To what extent and how should the United States encourage China to grow in an environmentally sustainable manner?
Yesterday, as part of our first case study on China and climate change, we welcomed the first guest expert of the semester: U.S. Special Envoy for Climate Change Todd Stern. Stern is the lead State Department expert on climate change, and he is the lead negotiator in global warming conversations with China and other nations. Students met with Stern after a morning of briefings in rotating discussion groups: What are greenhouse gasses, and how has the international community attempted to regulate them? Is it ethical for the United States to pressure China when some question the U.S. commitment to the environment? What is the history and current state of communism in China, and how does that impact the government’s environmental challenge? How might international relations academics view the balance of power between the U.S. and China, and how does that influence negotiations over climate change?
Stern spoke for 15 minutes and then answered questions for another hour. His purpose was to help students prepare for mock lobbying sessions with two Legislative Assistants (representing Tim Ryan [D-OH] and Randy Neugebauer [R-TX] on the Hill). At one point a student asked him, “Is it ethical to continue our relationship with China when China commits so many human rights violations?” The answer was instructive and powerful: “There can be [an ethical] clarity when you talk about things in the abstract or in the classroom that, when you get in the real world, gets messy.” As a leader, is it better to be an unmovable ideological beacon or to cede ground in order to create at least some positive change? Must one sacrifice practical effectiveness in order to stand firm for a belief?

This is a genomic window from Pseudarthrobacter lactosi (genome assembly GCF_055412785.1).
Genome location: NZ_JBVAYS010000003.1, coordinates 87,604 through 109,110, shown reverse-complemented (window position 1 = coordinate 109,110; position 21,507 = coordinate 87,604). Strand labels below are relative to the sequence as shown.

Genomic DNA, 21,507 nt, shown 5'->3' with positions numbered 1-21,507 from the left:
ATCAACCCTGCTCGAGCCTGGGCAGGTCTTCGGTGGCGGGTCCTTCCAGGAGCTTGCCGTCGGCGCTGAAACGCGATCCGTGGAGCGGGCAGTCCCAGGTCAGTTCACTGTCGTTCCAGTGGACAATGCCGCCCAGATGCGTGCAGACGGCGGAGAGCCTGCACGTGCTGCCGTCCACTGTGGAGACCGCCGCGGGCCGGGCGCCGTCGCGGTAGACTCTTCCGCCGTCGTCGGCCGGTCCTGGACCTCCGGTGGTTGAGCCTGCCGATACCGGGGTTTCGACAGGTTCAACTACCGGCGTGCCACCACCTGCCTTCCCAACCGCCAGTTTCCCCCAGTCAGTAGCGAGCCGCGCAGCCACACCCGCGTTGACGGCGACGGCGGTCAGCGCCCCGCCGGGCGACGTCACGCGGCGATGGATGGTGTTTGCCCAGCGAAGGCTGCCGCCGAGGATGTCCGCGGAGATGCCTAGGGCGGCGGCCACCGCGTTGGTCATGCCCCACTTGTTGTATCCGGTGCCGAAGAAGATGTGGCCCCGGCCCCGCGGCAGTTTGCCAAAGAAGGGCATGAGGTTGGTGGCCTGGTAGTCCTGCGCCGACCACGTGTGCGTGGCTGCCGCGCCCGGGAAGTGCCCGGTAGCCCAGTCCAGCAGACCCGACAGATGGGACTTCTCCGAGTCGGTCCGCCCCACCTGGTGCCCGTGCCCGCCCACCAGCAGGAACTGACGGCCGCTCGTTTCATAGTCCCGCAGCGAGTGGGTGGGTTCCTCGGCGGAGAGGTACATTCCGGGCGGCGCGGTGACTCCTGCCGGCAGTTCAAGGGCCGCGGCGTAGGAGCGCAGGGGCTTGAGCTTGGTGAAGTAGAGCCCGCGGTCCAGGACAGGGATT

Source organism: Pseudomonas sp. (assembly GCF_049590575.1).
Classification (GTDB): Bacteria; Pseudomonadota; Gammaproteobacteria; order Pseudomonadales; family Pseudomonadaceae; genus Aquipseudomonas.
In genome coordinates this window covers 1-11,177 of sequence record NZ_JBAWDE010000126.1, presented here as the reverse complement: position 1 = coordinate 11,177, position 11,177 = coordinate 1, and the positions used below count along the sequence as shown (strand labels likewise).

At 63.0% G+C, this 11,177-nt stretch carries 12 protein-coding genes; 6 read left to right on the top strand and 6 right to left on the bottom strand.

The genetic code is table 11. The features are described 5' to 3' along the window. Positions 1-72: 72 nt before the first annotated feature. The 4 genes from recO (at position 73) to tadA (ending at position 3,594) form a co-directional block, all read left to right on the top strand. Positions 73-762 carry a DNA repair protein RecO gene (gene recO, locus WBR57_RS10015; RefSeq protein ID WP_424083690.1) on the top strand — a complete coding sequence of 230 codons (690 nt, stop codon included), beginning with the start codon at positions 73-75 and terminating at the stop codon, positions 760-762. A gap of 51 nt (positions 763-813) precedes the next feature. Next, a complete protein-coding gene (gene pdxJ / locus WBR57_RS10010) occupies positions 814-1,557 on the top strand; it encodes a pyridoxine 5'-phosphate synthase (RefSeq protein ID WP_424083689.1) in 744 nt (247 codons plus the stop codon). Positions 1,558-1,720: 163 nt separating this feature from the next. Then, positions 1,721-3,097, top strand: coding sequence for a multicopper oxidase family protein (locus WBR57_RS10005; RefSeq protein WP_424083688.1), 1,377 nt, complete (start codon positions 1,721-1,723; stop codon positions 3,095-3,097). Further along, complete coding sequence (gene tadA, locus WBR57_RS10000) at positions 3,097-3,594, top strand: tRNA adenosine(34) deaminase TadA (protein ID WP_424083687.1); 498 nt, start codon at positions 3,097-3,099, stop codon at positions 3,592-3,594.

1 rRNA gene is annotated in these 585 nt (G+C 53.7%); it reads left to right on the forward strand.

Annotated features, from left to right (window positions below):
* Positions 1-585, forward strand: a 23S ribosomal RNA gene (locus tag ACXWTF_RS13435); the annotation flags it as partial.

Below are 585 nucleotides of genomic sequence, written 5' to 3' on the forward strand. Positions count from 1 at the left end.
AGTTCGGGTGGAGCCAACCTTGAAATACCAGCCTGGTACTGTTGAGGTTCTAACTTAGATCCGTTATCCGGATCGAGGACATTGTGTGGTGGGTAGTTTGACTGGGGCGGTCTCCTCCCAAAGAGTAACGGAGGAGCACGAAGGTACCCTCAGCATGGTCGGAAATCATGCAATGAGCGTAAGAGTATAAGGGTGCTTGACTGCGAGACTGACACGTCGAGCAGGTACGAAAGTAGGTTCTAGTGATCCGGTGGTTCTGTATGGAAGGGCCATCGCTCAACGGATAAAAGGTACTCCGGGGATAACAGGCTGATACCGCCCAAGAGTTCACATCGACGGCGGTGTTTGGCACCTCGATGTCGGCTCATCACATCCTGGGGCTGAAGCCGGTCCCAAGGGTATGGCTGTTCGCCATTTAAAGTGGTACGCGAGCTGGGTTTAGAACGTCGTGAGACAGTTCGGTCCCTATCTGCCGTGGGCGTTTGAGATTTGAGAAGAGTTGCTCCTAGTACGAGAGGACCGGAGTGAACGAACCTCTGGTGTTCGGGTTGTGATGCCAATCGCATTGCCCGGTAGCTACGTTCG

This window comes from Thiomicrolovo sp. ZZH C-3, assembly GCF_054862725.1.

These kinds of questions are just beginning to percolate.
P.S. In the spirit of our case study and Saturday’s team-building activities, we offer this picture (via page two of this morning’s Washington Post Express).